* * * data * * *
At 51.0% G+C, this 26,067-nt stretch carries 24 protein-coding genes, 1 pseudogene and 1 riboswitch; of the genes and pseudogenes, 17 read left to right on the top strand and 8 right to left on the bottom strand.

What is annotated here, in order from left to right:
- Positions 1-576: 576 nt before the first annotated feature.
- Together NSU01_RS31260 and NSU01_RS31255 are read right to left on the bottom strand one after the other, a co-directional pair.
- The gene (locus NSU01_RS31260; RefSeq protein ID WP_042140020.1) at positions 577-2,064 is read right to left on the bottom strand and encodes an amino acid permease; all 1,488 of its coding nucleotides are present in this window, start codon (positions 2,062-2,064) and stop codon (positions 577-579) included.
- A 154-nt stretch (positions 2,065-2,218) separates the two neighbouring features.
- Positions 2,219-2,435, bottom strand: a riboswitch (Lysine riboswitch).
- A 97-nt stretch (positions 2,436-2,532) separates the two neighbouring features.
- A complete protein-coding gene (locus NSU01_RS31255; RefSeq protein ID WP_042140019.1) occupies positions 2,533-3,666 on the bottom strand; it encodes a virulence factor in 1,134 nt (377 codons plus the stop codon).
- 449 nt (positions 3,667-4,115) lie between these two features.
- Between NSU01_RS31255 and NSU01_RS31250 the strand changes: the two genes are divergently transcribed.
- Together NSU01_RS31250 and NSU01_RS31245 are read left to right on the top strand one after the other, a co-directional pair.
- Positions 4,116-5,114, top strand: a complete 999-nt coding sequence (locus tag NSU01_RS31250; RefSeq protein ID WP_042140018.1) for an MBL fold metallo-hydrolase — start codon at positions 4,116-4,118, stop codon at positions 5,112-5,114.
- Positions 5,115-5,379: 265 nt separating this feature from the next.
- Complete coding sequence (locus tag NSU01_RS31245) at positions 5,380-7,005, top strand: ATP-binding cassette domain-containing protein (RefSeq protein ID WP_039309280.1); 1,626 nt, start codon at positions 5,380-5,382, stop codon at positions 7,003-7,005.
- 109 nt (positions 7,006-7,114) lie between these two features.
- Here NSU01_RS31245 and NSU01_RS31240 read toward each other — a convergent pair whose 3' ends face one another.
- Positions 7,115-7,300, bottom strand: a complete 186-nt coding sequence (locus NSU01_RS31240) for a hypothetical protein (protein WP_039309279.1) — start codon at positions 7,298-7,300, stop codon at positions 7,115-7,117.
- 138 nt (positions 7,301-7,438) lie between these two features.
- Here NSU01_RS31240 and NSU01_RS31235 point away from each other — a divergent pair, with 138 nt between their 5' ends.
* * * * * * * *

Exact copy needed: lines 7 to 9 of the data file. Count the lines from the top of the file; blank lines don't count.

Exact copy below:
- Positions 2,219-2,435, bottom strand: a riboswitch (Lysine riboswitch).
- A 97-nt stretch (positions 2,436-2,532) separates the two neighbouring features.
- A complete protein-coding gene (locus NSU01_RS31255; RefSeq protein ID WP_042140019.1) occupies positions 2,533-3,666 on the bottom strand; it encodes a virulence factor in 1,134 nt (377 codons plus the stop codon).